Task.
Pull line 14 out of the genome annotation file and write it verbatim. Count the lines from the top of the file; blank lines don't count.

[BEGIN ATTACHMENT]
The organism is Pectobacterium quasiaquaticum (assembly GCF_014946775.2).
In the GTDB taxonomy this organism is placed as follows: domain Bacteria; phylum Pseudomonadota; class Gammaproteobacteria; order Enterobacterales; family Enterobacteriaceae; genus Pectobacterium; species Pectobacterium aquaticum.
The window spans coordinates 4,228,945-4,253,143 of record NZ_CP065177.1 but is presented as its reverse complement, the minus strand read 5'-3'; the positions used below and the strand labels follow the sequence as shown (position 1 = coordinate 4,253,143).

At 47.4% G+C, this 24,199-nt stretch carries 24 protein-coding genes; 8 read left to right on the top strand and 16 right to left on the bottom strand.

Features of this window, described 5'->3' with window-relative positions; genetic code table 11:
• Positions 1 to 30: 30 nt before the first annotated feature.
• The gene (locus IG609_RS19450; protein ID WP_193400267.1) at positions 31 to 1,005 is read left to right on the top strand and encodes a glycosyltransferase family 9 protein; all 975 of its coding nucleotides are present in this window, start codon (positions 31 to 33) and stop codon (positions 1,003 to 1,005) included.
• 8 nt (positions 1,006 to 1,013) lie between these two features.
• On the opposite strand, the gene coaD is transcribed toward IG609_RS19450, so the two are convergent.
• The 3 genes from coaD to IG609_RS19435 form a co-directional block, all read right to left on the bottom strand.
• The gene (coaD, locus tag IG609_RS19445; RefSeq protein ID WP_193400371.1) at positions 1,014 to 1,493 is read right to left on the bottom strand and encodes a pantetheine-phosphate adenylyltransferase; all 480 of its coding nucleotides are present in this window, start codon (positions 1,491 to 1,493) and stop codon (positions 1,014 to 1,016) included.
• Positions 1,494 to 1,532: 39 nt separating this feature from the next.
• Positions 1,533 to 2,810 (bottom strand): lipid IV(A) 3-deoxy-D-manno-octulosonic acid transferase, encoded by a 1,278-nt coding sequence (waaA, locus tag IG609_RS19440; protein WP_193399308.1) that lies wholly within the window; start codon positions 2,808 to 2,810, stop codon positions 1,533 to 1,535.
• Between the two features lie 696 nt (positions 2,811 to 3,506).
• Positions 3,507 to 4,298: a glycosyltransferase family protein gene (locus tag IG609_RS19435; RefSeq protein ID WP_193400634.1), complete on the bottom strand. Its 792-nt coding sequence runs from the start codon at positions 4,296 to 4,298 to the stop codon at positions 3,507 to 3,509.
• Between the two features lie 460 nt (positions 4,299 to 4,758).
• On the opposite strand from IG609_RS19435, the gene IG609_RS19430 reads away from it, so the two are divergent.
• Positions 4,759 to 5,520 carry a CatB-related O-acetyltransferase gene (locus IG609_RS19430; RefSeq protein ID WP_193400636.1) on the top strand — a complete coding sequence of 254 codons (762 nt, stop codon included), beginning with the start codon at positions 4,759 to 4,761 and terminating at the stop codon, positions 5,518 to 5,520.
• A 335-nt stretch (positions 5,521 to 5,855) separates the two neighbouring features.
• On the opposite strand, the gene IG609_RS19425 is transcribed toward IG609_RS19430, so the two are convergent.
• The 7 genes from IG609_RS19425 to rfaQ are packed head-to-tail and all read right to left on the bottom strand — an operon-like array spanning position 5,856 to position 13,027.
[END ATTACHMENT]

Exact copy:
• Between the two features lie 696 nt (positions 2,811 to 3,506).